33. Finances 101: 10 Perspectives - From my point of view. 7. Five Perspectives: Financial Goals. Go
I have been looking at my core values in the past 5 weeks, values I held as a foundation to everything I do, which includes finances.
This week, and the next 4 weeks, I'll be looking at the main financial goals I set for myself in order to attain a well balanced portfolio in the finances area. They are not achieved yet, but I work on them as I go along.
The first goal I set for myself, I would like to call: Preparing for the future.
People used to say, and still say I believe, set aside 10% of your income for a rainy day and live off the other 90%. In a simplistic sense, that’s called SAVINGS.
Assuming everything goes well in life, there will come a time when you will retire from formal employment.
The question then is, do we have enough of Savings at that point in time that we can then, comfortably retire, no need to work formally anymore, and no need to be concerned about having to pay bills etc.
Many people today, don’t set aside enough, and thus, when retirement comes, do not have enough to sustain them in a life that allows them rest. Therefore, many continue to work well into their retirement years.
While working during retirement has its benefits as well (that’s for another story), let us explore a plan that can give us enough such that we work after retirement because we want to, not because we have to.
Some people say that when you retire, you will comfortably live with half of your last drawn income. That is assuming, when you retire, you do not have any more housing loans, car loans, and any other debts owing. Also, that is assuming that if you have children, they are grown up and their tertiary education is all provided for, and that you have enough medical insurance covering yourself that the only thing you need will be your daily living expenses.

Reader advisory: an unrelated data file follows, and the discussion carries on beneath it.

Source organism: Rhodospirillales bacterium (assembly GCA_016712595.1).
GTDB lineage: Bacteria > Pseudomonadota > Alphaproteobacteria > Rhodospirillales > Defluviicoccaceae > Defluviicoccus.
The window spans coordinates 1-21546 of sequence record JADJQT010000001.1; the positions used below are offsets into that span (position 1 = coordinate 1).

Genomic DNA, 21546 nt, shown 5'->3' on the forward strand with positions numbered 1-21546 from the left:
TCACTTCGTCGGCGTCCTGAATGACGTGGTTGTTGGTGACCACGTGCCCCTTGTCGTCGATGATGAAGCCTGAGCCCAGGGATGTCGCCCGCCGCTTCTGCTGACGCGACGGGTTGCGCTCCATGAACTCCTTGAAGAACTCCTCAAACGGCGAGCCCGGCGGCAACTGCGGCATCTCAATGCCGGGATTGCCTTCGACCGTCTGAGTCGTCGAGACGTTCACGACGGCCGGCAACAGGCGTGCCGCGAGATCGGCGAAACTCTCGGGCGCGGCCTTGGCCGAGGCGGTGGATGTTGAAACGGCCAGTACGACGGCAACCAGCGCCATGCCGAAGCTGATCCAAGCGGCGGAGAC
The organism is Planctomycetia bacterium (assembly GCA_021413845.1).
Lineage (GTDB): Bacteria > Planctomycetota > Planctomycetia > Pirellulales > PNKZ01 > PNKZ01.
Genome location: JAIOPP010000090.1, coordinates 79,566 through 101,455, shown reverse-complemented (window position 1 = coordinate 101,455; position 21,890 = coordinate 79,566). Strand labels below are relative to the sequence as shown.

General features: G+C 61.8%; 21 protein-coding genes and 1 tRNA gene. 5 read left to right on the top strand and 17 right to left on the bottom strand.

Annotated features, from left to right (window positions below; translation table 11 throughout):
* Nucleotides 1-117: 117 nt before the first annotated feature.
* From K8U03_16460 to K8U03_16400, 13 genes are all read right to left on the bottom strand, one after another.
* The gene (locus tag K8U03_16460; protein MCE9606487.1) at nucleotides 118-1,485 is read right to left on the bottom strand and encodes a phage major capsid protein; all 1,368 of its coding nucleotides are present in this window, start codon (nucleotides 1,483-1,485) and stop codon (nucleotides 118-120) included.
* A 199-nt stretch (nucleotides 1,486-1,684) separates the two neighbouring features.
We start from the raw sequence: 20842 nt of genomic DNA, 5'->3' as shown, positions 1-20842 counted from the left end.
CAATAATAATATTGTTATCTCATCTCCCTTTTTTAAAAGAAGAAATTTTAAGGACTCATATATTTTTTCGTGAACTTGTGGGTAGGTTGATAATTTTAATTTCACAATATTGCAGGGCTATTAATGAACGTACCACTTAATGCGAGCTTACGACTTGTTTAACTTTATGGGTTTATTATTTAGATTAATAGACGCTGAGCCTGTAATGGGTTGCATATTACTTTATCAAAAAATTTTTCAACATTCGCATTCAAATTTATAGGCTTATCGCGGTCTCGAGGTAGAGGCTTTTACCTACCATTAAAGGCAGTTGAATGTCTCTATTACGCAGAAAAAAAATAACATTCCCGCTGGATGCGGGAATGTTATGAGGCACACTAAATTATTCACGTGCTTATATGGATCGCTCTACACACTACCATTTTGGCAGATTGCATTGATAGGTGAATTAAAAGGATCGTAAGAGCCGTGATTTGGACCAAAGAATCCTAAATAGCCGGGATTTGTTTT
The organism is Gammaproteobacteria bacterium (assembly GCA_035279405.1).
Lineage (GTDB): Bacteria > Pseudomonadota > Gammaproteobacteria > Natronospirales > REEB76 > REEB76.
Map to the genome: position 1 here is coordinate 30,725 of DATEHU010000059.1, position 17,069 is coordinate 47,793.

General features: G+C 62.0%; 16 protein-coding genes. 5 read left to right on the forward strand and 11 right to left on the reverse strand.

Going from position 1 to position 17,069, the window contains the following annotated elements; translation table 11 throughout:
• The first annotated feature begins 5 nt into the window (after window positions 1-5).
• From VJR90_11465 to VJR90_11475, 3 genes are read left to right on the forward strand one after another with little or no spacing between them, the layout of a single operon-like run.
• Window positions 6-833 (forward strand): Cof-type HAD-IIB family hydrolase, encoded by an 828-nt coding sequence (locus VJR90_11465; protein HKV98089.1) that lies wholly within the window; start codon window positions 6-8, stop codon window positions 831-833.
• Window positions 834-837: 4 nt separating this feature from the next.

1. What are the expenses you will have when you retire? Let's list them here…
Food: breakfast lunch dinner supper etc
Regular bills: electricity, water, phone/internet, quit rent / rental, sewerage, etc
Home maintenance, car maintenance
Insurance payments: Car, home, medical, life, etc
What is the average amount you need to be able to comfortably do all those listed above?
2. How do you save today to give you the amount that you need to live from your retirement onwards?
Let's make some simple assumptions. Say your last earned salary before you retire at age 60 is RM10,000. That means you need RM5,000 per month from the age 60 until, say the average mortality age for a person of, 75 years old.
That means you need RM5,000 x 12 x 15 years = RM900,000. Adding inflation over the 15 years, you need to have RM1,000,000 at the age 60.
That will be your number to aim for.
Questions to ask yourself: With what you are doing today, can you have that amount in cash/liquid assets that ready at your 60th birthday?
3. Whatever age you are today, start now to aim for that number. Remember that this is the Savings element you need to have minus all your current day expenses, loans etc
What are some ways to achieve that number?